7:05 – A last-gasp “Let’s Go Phil!” chant erupts from the crowd.

7:07 – Mickelson’s bunker shot runs 20 feet past the hole and into the short rough. The crowd again gasps. Then a silent pall descends.

7:09 – The collapse is complete as Mickelson misses the chip for a tying bogey. It seems no one talks or moves. Eventually the stunned crowd begins to file out. In the locker room a shocked Ogilvy embraces his pregnant wife, family and team. Hugs and handshakes ensue.

Goin’ Down the Road, Pheelin’ Bad,?B>

Mickelson played Russian Roulette with his driver all day and, on 18, finally found the chamber with the bullet in it. Mickelson hit a staggering two fairways all day – that’s right, two. Moreover, the same 64-degree wedge Mickelson claimed saved “one or two shots each day” abandoned him. He was 0 for 5 in sand saves on Sunday.

Montgomerie and Mickelson both double-bogeyed 18 or they would have won. Jim Furyk would have made the playoff had he simply got par on the 72nd hole.

Mickelson gambled and lost despite having the experience of seeing both Payne Stewart and David Toms steal major championships from under his nose by laying up and sinking 15-foot putts for par.

In calling Toms a wuss, a sports broadcaster friend opined, “He got lucky, they don’t put plaques in the fairway to commemorate guys that laid up.”

Yeah, but they don’t give out trophies to guys who take their shots and miss, either.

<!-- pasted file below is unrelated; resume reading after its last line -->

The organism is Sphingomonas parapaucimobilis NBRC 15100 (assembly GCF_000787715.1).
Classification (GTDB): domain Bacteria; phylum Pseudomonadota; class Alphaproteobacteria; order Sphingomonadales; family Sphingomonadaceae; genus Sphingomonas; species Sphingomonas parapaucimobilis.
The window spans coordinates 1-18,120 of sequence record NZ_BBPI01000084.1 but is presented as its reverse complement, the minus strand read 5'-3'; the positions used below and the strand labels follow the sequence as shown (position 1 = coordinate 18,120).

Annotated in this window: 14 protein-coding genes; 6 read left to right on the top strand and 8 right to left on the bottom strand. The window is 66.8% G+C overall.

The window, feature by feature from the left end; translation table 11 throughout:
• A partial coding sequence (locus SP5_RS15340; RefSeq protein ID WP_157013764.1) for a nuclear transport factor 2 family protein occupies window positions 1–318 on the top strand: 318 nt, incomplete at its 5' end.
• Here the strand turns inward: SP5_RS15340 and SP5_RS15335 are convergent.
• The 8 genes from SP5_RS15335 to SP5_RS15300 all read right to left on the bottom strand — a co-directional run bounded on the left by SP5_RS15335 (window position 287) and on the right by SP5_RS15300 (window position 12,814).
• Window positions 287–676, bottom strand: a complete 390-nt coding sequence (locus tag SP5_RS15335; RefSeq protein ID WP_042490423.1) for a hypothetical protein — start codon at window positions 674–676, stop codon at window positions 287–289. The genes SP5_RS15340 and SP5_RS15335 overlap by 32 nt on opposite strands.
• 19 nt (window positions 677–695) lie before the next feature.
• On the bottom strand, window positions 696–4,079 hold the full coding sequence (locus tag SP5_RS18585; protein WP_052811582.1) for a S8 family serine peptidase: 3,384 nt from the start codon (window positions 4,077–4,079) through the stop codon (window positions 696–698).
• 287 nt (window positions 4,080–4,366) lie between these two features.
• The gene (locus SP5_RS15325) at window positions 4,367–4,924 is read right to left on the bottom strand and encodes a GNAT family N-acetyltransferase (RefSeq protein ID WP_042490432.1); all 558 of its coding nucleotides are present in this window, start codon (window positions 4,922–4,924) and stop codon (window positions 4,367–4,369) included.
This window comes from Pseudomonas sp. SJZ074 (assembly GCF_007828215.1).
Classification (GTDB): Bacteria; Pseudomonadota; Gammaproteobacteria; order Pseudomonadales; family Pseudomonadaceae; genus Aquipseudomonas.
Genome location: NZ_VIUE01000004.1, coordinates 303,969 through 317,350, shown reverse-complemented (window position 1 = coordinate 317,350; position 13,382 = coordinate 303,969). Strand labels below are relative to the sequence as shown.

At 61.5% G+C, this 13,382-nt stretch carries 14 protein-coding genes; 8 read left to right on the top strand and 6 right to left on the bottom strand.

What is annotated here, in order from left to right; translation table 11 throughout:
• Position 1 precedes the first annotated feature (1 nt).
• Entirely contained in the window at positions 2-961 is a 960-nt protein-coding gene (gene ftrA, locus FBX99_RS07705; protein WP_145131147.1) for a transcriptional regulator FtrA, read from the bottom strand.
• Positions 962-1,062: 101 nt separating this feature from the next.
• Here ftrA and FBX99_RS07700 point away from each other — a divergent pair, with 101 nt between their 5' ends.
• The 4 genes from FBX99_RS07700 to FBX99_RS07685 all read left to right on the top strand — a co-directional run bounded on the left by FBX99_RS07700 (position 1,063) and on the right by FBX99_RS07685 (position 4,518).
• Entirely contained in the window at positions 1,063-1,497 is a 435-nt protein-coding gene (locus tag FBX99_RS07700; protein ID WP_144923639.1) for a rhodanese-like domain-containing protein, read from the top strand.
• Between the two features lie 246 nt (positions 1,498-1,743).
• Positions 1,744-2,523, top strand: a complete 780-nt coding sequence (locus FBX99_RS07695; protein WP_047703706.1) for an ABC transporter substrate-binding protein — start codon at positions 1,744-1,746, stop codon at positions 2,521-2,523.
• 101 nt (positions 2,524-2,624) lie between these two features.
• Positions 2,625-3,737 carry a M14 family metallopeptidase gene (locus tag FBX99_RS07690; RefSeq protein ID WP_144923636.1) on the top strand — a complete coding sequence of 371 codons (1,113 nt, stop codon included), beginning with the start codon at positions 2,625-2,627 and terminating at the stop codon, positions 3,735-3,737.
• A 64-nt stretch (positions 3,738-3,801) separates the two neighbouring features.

Let’s not take anything away from Geoff Ogilvy. But let’s put the day’s events in a historical perspective. Phil’s collapse, combined with Montgomerie’s improbable double-bogey, joins a short list of major-championship horror stories for the ages.

Sam Snead triple-bogeys the last hole of the 1939 U.S. Open to lose to eventual playoff winner Byron Nelson.

In 1966, Arnold Palmer blows a seven-shot lead to lose to Billy Casper at Olympic Club.

Jean Van de Velde has a three-shot lead going into 18 at Carnoustie during the 1999 British Open. He narrowly misses Barry Burn twice only to find it on his third shot. He sheds his shoes and socks to the delight of the crowd before his caddie talks sense into him and he takes a drop. His next shot finds the green-side bunker. He escapes disaster for the moment by sinking a 12-footer for the triple-bogey seven, but loses in a playoff to Scotsman Paul Laurie.